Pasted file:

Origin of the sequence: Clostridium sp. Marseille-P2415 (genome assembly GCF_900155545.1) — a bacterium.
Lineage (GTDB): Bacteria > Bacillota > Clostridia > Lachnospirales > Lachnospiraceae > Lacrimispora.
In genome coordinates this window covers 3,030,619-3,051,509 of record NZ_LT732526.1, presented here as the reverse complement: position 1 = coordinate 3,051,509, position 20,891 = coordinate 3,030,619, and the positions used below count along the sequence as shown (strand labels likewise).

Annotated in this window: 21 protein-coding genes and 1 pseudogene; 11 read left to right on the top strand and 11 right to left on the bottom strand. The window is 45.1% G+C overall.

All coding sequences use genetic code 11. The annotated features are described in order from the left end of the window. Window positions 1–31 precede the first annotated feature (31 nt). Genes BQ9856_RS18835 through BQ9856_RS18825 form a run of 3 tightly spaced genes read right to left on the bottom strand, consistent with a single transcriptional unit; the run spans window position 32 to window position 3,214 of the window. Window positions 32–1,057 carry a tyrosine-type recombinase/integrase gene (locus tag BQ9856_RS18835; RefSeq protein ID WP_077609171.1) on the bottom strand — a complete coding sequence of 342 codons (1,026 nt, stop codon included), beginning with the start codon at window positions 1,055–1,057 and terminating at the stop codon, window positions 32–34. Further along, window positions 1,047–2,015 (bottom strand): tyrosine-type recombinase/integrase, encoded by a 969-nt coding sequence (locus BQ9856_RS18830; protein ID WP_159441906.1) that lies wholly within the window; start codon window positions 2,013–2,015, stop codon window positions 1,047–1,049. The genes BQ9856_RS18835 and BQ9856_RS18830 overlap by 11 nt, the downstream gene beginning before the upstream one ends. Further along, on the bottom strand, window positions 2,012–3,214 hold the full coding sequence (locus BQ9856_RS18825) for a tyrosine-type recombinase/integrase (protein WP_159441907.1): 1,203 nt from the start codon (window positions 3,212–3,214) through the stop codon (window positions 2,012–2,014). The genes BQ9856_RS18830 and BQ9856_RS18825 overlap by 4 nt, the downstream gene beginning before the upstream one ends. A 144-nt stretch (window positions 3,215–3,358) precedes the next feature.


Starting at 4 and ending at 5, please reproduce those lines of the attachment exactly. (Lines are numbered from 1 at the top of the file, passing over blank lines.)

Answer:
Annotated in this window: 21 protein-coding genes and 1 pseudogene; 11 read left to right on the top strand and 11 right to left on the bottom strand. The window is 45.1% G+C overall.

All coding sequences use genetic code 11. The annotated features are described in order from the left end of the window. Window positions 1–31 precede the first annotated feature (31 nt). Genes BQ9856_RS18835 through BQ9856_RS18825 form a run of 3 tightly spaced genes read right to left on the bottom strand, consistent with a single transcriptional unit; the run spans window position 32 to window position 3,214 of the window. Window positions 32–1,057 carry a tyrosine-type recombinase/integrase gene (locus tag BQ9856_RS18835; RefSeq protein ID WP_077609171.1) on the bottom strand — a complete coding sequence of 342 codons (1,026 nt, stop codon included), beginning with the start codon at window positions 1,055–1,057 and terminating at the stop codon, window positions 32–34. Further along, window positions 1,047–2,015 (bottom strand): tyrosine-type recombinase/integrase, encoded by a 969-nt coding sequence (locus BQ9856_RS18830; protein ID WP_159441906.1) that lies wholly within the window; start codon window positions 2,013–2,015, stop codon window positions 1,047–1,049. The genes BQ9856_RS18835 and BQ9856_RS18830 overlap by 11 nt, the downstream gene beginning before the upstream one ends. Further along, on the bottom strand, window positions 2,012–3,214 hold the full coding sequence (locus BQ9856_RS18825) for a tyrosine-type recombinase/integrase (protein WP_159441907.1): 1,203 nt from the start codon (window positions 3,212–3,214) through the stop codon (window positions 2,012–2,014). The genes BQ9856_RS18830 and BQ9856_RS18825 overlap by 4 nt, the downstream gene beginning before the upstream one ends. A 144-nt stretch (window positions 3,215–3,358) precedes the next feature.